Sister Jameson has down syndrome. Twenty-something, sweet, and spunky, she wanted to serve a mission for The Church of Jesus Christ of Latter-Day Saints. That's what brought her to be a volunteer service missionary in the employee cafeteria, giving me the pleasure of chatting with her each day.
We normally talk about upcoming fun events or our weekend plans, but today was different.
"This morning when I was in the bathroom I realized something" Sister Jameson responded thoughtfully to my question.
"What's that?" I asked as I placed a tong-ful of spinach from her carefully maintained salad bar onto my plate.
"I realized that I am a child of God." she responded earnestly. "And that means...I'm a princess. Because of that, I have something really important I need to do."
She paused, and I stepped out of the salad bar line to avoid blocking it as the two of us chatted.
"I looked at myself in the mirror", she continued, "and told myself 'YOU have an important work!'"
I felt my eyes becoming moist.
"I just don't know what my important work IS yet." she said reflectively.
"You might have several missions in life....things that only you can do, because of who you are." I suggested. "Maybe you'll find them over time--as you finish one mission, you'll discover your next important work."
That idea resonated with her. "I'll be right back" she said as she stepped away to serve chicken and cheesy potatoes to the next customer.
We chatted for a few minutes between customers, as she thoughtfully explored what her next important work might be.
And I wondered if part of her mission was to have that very conversation with me, to remind me of who it is I interact with each day.
I've thought about Sister Jameson all weekend, and was reminded of two of my favorite quotes about who we and others truly are.
The first comes from Hugh Hewitt's interview of my hero Neal Maxwell for the "Searching for God in America" PBS series. Elder Maxwell was asked how he deals with people who have "hardened hearts" and oppose him, and he responded:
I think it's a matter of loving and appreciating people whether they are doubters or agnostics. They are all the children of Heavenly Father. That's one of the great things that the plan of salvation tells us: who we and they are. They don't know who they are, but I do; and I must learn to love them, even if I disagree with them or they disagree with me. Even if they are critical of me, because they are my brothers and sisters. So I've got a transcendental relationship with them that goes beyond the tactical moments down here on earth as we may be colliding over some issue.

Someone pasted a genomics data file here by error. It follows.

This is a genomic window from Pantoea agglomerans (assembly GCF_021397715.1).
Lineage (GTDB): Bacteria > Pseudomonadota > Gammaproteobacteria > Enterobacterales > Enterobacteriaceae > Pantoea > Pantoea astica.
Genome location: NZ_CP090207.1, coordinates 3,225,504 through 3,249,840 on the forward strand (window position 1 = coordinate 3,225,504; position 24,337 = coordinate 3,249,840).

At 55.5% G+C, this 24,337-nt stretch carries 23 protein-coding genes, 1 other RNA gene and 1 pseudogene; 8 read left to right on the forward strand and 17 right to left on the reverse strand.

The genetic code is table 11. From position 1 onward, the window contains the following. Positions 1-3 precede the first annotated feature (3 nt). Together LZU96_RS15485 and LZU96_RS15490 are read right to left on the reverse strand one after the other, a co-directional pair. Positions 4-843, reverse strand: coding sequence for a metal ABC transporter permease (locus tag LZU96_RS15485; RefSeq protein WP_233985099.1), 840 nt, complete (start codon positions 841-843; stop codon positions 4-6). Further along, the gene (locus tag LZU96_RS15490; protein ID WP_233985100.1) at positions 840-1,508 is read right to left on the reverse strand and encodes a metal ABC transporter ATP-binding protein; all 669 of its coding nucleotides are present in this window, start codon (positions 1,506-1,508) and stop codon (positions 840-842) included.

I love that.
The next is from C.S. Lewis' Weight of Glory:
It is a serious thing to live in a society of possible gods and and goddesses, to remember that the dullest and most uninteresting person you can talk to may one day be a creature which, if you say it now, you would be strongly tempted to worship, or else a horror and a corruption such as you now meet, if at all, only in a nightmare. All day long we are, in some degree, helping each other to one or other of these destinations. It is in the light of these overwhelming possibilities, it is with the awe and the circumspection proper to them, that we should conduct all our dealings with one another, all friendships, all loves, all play, all politics. There are no ordinary people. You have never talked to a mere mortal. Nations, cultures, arts, civilizations--these are mortal, and their life is to ours as the life of a gnat. But it is immortals whom we joke with, work with, marry, snub, and exploit--immortal horrors or everlasting splendors.
Thank you, Sister Jameson, for sharing your light with me. You can check "mission accomplished" on one more item on the long list of important work you will do in your life.